As the Za’atari camp approaches ten, lasting solutions are needed for Syrian refugees living in Jordan

This week, the Za’atari camp in Jordan, the temporary residence for 80,000 Syrian refugees, celebrated its tenth anniversary, according to UNHCR, the UN Refugee Agency.

The Agency emphasized the need for long-term solutions for refugees despite the fact that the camp has saved thousands of lives and given Jordanians and Syrians alike economic opportunity.

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Approximately 675,000 Syrian refugees are currently registered in Jordan. They started leaving their nation in 2011, when the situation there caused unspeakable hardship for its residents. In Jordan, the majority of Syrian refugees reside in its towns and villages, close to local populations. Only 17 percent of refugees reside in Za’atari and Azraq, the two largest camps.

The Jordanian government and UNHCR are in charge of providing humanitarian aid to refugees in Za’atari, and there are almost 1,200 employees from 32 different international and Jordanian organizations operating there. Without the assistance of the global world, this humanitarian aid would not have been feasible.

Za’atari has seen refugee entrepreneurship firsthand since the beginning. The migrants have established around 1,800 shops and companies within the camp in an effort to rebuild their lives.

These companies, which range from eateries to cell phone shops, and bridal salons to mechanics, employ about 3,600 refugees. However, they do not work alone. Refugee business owners frequently interact with businesses and customers in the nearby city of Mafraq and support the Jordanian economy and host community.

But after ten years, an entire generation of kids has grown up never having ventured outside the camp. Their world now exists within the camp. The Za’atari camp has seen almost 20,000 births since it first opened.

In addition to civil defense and neighborhood police, the camp presently has eight health facilities, 32 schools, and 58 community centers. The UNHCR and its partners not only co-manage the camp with the government but also offer protection, health care, and financial aid to the women, men, and children residing there.

Over the past ten years, UNHCR has given over 25,000 caravans as shelters in conjunction with partners, and every month, they handle about 25,000 medical consultations. All families residing in the camp receive financial help from UNHCR once every three months. The people of the camp have prospered thanks to these initiatives.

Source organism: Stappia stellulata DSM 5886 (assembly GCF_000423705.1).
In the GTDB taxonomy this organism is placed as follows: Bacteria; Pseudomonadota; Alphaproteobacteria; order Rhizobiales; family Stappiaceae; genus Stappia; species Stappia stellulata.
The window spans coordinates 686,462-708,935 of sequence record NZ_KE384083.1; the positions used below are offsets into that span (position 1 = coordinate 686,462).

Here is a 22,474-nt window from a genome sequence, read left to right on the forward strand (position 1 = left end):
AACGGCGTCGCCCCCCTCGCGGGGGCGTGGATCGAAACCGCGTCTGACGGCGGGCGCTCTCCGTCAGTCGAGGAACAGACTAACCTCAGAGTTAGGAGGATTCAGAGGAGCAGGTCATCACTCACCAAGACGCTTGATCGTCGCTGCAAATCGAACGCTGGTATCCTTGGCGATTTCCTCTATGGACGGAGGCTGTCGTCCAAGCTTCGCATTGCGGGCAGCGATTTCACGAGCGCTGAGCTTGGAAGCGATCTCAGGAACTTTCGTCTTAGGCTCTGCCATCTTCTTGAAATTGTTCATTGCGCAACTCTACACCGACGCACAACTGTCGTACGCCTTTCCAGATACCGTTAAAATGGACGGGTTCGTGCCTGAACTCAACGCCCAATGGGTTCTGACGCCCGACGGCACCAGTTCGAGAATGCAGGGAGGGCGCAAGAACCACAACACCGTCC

However, UNHCR is concerned about the sustainability of the camp, which began as a temporary facility. The caravans, which replaced tents in 2013, have a normal life span of six to eight years meaning most of them are now in need of urgent repair.

In 2021 alone, over 7,000 refugees requested support for maintenance as roofs and windows cracked and walls warped, leaving some residents exposed to the elements. According to a recent UNHCR’s Vulnerability Assessment Framework 2022, 70 percent of all conditions in Za’atari are considered sub-standard.

Electricity is another area of concern. While a solar plant was opened to power the camp in 2017, its capacity was only able to meet the needs of all residents for 11.5 hours a day. In recent months, as electricity demand increased for summer, UNHCR has had to reduce this to nine hours of power per day to be able to cope with the additional electricity costs incurred, as the solar plant does not provide for all the needs.

In addition, economic shocks – from COVID-19 and now the cost of living crisis – challenge the resilience of camp residents and vulnerable Jordanians alike. Two-thirds of refugee families in the Za’atari camp say they are in debt and 92 percent of families reported resorting to negative coping strategies such as reducing food intake or accepting high-risk jobs. These numbers have been going up at a worrying pace.

The cumulative impact of these shocks poses a risk to the accomplishments of the previous ten years. The UNHCR requests a renewed commitment from all parties, including development organizations, Jordanian authorities, and humanitarian organizations, on the occasion of the camp of Za’atari’s ten-year anniversary.

All parties must cooperate to establish long-term solutions for all Syrian refugees in Jordan and beyond and to encourage their resiliency while waiting for such solutions to be discovered, as there is no immediate end to the conflict and humanitarian situations are deteriorating at a concerning rate.

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